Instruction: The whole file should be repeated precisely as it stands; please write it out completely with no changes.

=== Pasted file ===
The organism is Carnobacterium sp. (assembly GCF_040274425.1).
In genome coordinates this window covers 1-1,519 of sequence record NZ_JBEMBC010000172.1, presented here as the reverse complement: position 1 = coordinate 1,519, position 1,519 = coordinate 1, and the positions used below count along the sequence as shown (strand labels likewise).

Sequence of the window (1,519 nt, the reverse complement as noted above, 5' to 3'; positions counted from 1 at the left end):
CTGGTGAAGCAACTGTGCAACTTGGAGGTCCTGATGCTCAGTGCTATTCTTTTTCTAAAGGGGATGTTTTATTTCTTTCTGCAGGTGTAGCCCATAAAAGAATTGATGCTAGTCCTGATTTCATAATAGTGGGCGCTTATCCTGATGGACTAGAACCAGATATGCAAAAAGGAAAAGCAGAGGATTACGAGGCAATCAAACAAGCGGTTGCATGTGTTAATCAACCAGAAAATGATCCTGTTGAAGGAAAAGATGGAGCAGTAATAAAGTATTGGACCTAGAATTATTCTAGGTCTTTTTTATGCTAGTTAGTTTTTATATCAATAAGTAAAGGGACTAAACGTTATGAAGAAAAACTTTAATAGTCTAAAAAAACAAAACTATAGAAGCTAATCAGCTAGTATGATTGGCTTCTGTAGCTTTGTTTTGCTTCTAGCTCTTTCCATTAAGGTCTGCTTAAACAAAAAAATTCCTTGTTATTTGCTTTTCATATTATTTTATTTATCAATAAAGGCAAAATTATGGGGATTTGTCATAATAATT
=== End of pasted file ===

The organism is Carnobacterium sp. (assembly GCF_040274425.1).
In genome coordinates this window covers 1-1,519 of sequence record NZ_JBEMBC010000172.1, presented here as the reverse complement: position 1 = coordinate 1,519, position 1,519 = coordinate 1, and the positions used below count along the sequence as shown (strand labels likewise).

Sequence of the window (1,519 nt, the reverse complement as noted above, 5' to 3'; positions counted from 1 at the left end):
CTGGTGAAGCAACTGTGCAACTTGGAGGTCCTGATGCTCAGTGCTATTCTTTTTCTAAAGGGGATGTTTTATTTCTTTCTGCAGGTGTAGCCCATAAAAGAATTGATGCTAGTCCTGATTTCATAATAGTGGGCGCTTATCCTGATGGACTAGAACCAGATATGCAAAAAGGAAAAGCAGAGGATTACGAGGCAATCAAACAAGCGGTTGCATGTGTTAATCAACCAGAAAATGATCCTGTTGAAGGAAAAGATGGAGCAGTAATAAAGTATTGGACCTAGAATTATTCTAGGTCTTTTTTATGCTAGTTAGTTTTTATATCAATAAGTAAAGGGACTAAACGTTATGAAGAAAAACTTTAATAGTCTAAAAAAACAAAACTATAGAAGCTAATCAGCTAGTATGATTGGCTTCTGTAGCTTTGTTTTGCTTCTAGCTCTTTCCATTAAGGTCTGCTTAAACAAAAAAATTCCTTGTTATTTGCTTTTCATATTATTTTATTTATCAATAAAGGCAAAATTATGGGGATTTGTCATAATAATT